Real Lives: Bus trip to Hawick leads to 60 years of marriage

Oliver and Jean Chisholme toast diamond celebration.

Oliver and Jean Chisholme toast diamond celebration.

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A COUPLE who met by chance on a bus have celebrated their diamond wedding anniversary.

Oliver Chisholme, 83, a former accountant and Territorial Army paymaster, and his wife, Jean, 79, were married in St Andrews Church, Galashiels, on March 28, 1952.

The couple, who now live in Dalkeith, met after sitting down next to each other during a bus trip to Hawick. Oliver was doing National Service training at Dreghorn Barracks and would regularly make the journey to the Borders town from Edinburgh.

The pair struck up a conversation and continued to meet during social occasions at dance halls in Hawick.

“We would dance together quite often and then, by coincidence, we were both invited to a New Year’s party,” said Oliver. “We were playing some murder mystery game, and we just took it from there.

“I remember that Jean was just so full of life and such good company – and, of course, very good looking!”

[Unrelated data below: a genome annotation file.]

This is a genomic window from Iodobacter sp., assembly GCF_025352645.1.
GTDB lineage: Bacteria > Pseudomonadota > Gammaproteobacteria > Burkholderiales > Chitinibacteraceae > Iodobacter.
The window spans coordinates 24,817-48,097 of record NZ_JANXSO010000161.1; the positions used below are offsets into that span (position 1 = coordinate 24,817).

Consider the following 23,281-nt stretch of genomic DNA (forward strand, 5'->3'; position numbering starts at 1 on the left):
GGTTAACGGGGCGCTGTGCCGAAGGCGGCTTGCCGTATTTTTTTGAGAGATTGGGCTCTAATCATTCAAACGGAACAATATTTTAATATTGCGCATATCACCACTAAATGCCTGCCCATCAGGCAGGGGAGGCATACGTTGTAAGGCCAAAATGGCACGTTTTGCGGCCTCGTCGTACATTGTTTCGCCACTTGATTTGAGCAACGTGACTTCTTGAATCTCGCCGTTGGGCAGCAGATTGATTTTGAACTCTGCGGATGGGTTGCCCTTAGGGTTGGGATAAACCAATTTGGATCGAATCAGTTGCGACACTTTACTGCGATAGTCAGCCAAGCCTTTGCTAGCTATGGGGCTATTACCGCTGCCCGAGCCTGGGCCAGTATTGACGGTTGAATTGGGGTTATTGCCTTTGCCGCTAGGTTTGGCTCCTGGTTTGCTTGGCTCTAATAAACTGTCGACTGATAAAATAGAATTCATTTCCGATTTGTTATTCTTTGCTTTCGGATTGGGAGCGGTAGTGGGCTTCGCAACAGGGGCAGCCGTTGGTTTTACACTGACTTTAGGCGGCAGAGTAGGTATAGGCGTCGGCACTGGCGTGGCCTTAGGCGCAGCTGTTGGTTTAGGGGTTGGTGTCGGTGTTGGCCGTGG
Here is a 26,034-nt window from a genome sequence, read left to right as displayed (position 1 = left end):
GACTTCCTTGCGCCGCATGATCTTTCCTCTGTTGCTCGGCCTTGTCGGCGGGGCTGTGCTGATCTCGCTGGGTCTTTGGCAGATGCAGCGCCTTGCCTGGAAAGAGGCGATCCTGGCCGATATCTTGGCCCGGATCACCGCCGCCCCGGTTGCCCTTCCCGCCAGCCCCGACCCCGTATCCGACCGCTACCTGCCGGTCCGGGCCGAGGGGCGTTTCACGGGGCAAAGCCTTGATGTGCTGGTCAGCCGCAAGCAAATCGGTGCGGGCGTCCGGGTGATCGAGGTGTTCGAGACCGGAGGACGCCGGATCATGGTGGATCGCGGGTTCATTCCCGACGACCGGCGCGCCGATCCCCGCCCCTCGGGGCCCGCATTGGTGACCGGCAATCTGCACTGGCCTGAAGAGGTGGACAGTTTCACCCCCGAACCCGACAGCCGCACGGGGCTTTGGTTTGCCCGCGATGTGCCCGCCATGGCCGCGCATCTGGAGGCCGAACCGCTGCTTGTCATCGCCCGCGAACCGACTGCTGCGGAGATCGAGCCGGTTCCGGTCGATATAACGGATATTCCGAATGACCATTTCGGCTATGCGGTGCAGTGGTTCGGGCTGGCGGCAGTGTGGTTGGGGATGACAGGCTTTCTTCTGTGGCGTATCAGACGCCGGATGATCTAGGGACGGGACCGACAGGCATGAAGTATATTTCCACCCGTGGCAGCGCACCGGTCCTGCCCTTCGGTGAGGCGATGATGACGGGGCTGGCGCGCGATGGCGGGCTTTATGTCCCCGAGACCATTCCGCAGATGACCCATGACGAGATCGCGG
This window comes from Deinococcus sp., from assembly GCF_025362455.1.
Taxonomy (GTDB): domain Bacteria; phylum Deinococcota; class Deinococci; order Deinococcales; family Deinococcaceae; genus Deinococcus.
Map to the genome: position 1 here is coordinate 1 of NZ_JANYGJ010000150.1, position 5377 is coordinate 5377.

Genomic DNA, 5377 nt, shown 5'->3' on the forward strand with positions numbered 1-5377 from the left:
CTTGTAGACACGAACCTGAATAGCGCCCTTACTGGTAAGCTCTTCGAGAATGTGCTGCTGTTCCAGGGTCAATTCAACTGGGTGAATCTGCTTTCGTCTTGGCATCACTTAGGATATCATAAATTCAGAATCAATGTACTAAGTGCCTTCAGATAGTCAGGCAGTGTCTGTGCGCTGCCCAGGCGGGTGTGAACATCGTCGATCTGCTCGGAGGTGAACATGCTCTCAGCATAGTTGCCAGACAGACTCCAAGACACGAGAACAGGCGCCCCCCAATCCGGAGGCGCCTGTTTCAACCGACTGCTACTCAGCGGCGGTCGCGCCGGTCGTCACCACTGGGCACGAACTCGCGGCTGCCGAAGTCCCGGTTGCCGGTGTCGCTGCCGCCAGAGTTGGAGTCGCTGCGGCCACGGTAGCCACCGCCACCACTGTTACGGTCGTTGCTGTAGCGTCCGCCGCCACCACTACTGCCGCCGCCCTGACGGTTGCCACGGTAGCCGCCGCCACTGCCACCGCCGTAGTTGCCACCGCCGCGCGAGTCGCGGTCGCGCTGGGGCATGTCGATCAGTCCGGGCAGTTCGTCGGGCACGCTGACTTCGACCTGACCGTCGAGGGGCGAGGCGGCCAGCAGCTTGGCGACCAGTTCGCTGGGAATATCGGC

The couple celebrated their anniversary with friends and family last week with lunch at the Royal Scots Club in Edinburgh followed by wine and cake at Newbattle Golf Club in Dalkeith.

Oliver was born in Hawick, where he attended primary and high school before taking his accountancy exams in Edinburgh.

A stint as paymaster with the Territorial Army in Arbroath followed before Oliver secured a job with a chartered accountancy firm in Castle Douglas in 1966. He remained with the company until he retired as a senior partner in 1994.Jean was born in Galashiels where she went to primary school and, later, Galashiels Academy.

A trained seamstress, she took her first job at Clerk’s tailors in Galashiels before moving to the Co-op where she completed a five-year apprenticeship. She later gave up work to look after son Douglas and daughter Elaine.

Jean said: “It feels like only yesterday that we were married. We’ve always been great friends and we always wanted to do everything together.

“Like everybody else, we’ve had our ups and downs over the years but you just get on with it.”

Oliver said the couple have made many friends in Dalkeith and feel very happy there, especially with Douglas and Elaine living nearby.

He added: “It’s wonderful to get to this stage – it’s very difficult to put into words how it feels. Jean has been a tremendous support, looking after the children over the years. I’ve quite often been working late at night and, with the Territorial Army, I would have to go away for two-week stretches to camps all over the place.

“But when you are married you take certain values – to stand by each other in sickness and in health and so on – and we have really tried to keep to them.”